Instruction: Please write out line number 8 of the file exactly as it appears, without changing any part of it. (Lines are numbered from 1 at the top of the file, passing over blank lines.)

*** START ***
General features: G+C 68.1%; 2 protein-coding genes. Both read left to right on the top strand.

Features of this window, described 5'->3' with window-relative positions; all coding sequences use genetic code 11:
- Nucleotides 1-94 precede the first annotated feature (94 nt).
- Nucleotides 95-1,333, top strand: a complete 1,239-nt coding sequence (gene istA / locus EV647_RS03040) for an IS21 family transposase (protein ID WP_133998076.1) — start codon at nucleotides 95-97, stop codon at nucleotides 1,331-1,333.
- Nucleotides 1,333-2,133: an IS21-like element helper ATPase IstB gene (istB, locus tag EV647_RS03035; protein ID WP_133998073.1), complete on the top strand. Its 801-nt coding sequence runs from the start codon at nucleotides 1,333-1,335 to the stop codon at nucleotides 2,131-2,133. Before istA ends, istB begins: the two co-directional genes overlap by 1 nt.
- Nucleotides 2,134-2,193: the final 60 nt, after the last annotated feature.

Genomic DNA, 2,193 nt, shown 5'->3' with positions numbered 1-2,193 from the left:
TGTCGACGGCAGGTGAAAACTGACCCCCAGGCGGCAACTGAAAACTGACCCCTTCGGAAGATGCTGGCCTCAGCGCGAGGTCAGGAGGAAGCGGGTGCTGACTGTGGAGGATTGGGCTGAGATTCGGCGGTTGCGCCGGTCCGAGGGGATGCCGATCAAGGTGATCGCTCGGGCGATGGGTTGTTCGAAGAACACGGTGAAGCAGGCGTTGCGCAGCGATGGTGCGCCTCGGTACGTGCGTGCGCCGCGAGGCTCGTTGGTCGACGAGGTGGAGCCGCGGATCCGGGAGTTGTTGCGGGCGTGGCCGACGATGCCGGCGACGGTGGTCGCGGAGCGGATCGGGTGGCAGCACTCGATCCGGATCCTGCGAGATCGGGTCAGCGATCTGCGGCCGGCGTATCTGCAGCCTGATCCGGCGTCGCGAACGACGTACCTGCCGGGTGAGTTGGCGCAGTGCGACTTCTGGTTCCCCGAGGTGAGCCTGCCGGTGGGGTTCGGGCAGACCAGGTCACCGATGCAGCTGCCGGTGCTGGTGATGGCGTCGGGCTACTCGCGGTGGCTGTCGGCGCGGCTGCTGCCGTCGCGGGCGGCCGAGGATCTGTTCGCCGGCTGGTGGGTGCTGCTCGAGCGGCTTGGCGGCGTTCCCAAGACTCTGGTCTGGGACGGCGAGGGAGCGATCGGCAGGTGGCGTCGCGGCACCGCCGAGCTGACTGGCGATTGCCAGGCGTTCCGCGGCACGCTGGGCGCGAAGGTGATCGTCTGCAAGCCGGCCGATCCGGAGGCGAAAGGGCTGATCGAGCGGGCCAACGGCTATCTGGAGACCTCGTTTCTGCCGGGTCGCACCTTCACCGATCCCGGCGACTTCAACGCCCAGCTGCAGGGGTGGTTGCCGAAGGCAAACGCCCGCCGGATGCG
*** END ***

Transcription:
TGTCGACGGCAGGTGAAAACTGACCCCCAGGCGGCAACTGAAAACTGACCCCTTCGGAAGATGCTGGCCTCAGCGCGAGGTCAGGAGGAAGCGGGTGCTGACTGTGGAGGATTGGGCTGAGATTCGGCGGTTGCGCCGGTCCGAGGGGATGCCGATCAAGGTGATCGCTCGGGCGATGGGTTGTTCGAAGAACACGGTGAAGCAGGCGTTGCGCAGCGATGGTGCGCCTCGGTACGTGCGTGCGCCGCGAGGCTCGTTGGTCGACGAGGTGGAGCCGCGGATCCGGGAGTTGTTGCGGGCGTGGCCGACGATGCCGGCGACGGTGGTCGCGGAGCGGATCGGGTGGCAGCACTCGATCCGGATCCTGCGAGATCGGGTCAGCGATCTGCGGCCGGCGTATCTGCAGCCTGATCCGGCGTCGCGAACGACGTACCTGCCGGGTGAGTTGGCGCAGTGCGACTTCTGGTTCCCCGAGGTGAGCCTGCCGGTGGGGTTCGGGCAGACCAGGTCACCGATGCAGCTGCCGGTGCTGGTGATGGCGTCGGGCTACTCGCGGTGGCTGTCGGCGCGGCTGCTGCCGTCGCGGGCGGCCGAGGATCTGTTCGCCGGCTGGTGGGTGCTGCTCGAGCGGCTTGGCGGCGTTCCCAAGACTCTGGTCTGGGACGGCGAGGGAGCGATCGGCAGGTGGCGTCGCGGCACCGCCGAGCTGACTGGCGATTGCCAGGCGTTCCGCGGCACGCTGGGCGCGAAGGTGATCGTCTGCAAGCCGGCCGATCCGGAGGCGAAAGGGCTGATCGAGCGGGCCAACGGCTATCTGGAGACCTCGTTTCTGCCGGGTCGCACCTTCACCGATCCCGGCGACTTCAACGCCCAGCTGCAGGGGTGGTTGCCGAAGGCAAACGCCCGCCGGATGCG